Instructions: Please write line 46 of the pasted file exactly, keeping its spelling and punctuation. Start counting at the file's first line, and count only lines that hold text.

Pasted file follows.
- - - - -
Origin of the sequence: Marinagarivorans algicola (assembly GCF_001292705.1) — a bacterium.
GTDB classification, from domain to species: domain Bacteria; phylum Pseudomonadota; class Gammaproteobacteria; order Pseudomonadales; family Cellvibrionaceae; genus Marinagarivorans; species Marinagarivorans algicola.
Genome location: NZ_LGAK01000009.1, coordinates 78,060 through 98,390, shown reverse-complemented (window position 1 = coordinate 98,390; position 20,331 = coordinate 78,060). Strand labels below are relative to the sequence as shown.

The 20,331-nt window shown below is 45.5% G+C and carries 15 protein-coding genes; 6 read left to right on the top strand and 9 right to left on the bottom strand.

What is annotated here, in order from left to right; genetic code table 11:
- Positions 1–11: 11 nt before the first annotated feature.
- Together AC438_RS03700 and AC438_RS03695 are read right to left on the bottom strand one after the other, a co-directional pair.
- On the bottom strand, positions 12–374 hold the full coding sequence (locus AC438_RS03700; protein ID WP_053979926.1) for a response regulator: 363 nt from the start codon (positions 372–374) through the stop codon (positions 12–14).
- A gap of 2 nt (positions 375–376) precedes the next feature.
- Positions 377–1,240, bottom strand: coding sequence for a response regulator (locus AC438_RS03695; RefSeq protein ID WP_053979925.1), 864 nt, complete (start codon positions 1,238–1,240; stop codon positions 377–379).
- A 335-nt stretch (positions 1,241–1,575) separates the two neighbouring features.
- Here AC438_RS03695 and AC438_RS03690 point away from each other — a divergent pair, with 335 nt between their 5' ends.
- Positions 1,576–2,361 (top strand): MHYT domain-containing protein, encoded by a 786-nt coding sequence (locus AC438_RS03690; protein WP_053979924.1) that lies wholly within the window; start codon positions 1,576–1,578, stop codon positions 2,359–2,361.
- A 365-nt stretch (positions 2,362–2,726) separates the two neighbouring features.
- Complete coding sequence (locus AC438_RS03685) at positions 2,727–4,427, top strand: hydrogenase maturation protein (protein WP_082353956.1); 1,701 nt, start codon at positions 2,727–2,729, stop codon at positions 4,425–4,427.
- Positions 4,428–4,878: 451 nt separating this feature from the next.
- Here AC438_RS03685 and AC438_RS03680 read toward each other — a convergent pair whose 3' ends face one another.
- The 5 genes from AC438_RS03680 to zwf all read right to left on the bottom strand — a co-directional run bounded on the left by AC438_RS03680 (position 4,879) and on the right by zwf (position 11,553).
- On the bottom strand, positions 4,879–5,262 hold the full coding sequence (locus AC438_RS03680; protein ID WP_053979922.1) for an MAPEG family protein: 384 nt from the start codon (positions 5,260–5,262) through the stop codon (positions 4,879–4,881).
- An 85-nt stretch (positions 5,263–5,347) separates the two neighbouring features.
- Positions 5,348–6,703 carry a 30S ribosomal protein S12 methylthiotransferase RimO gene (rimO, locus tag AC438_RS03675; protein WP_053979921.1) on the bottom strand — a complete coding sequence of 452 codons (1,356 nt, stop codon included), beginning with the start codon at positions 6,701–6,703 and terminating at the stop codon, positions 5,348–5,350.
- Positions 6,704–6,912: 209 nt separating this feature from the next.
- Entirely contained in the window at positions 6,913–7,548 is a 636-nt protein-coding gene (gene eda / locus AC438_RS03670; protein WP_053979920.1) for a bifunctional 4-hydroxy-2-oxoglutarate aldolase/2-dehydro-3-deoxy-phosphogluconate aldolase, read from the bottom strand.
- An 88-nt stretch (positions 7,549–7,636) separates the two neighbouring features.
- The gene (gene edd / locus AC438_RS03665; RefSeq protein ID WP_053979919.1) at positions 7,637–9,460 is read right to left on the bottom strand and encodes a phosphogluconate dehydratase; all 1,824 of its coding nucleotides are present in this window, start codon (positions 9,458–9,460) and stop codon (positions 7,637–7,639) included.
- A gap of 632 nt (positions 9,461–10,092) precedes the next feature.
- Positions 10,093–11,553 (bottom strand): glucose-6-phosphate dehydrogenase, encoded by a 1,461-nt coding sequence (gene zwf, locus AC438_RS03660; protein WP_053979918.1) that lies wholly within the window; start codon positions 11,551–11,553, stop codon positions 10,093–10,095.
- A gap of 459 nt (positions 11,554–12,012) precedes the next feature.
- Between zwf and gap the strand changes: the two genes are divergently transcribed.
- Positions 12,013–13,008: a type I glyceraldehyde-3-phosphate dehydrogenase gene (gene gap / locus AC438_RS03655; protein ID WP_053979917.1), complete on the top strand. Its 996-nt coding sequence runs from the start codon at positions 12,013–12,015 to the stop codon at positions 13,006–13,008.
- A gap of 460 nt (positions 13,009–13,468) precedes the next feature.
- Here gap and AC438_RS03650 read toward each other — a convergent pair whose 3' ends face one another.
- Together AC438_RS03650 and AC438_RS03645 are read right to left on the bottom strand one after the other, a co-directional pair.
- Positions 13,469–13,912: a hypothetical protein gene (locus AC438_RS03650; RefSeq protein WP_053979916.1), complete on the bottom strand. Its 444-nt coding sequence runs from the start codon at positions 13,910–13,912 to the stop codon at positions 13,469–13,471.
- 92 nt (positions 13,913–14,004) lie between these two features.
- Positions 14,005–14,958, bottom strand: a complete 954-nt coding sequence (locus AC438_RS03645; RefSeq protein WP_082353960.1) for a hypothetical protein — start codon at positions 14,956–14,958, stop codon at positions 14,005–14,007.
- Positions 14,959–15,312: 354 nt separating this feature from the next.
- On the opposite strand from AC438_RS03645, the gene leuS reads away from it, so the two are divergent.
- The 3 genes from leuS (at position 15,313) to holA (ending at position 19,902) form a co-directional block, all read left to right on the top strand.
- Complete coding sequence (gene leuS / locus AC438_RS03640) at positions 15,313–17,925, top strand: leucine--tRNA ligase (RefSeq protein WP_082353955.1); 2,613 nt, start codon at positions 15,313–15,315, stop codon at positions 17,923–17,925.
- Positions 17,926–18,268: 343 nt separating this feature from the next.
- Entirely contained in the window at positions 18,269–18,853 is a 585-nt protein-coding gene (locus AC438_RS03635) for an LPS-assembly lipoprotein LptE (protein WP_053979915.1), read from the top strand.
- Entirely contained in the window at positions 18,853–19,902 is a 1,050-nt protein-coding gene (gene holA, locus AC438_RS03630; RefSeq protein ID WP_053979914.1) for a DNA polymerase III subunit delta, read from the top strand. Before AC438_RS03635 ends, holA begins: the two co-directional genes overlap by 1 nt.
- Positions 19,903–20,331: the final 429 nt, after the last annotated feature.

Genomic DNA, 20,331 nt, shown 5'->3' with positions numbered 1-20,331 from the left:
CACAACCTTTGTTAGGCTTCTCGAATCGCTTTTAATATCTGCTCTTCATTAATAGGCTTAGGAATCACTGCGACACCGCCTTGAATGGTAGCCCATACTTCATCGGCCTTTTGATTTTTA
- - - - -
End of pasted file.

CACAACCTTTGTTAGGCTTCTCGAATCGCTTTTAATATCTGCTCTTCATTAATAGGCTTAGGAATCACTGCGACACCGCCTTGAATGGTAGCCCATACTTCATCGGCCTTTTGATTTTTA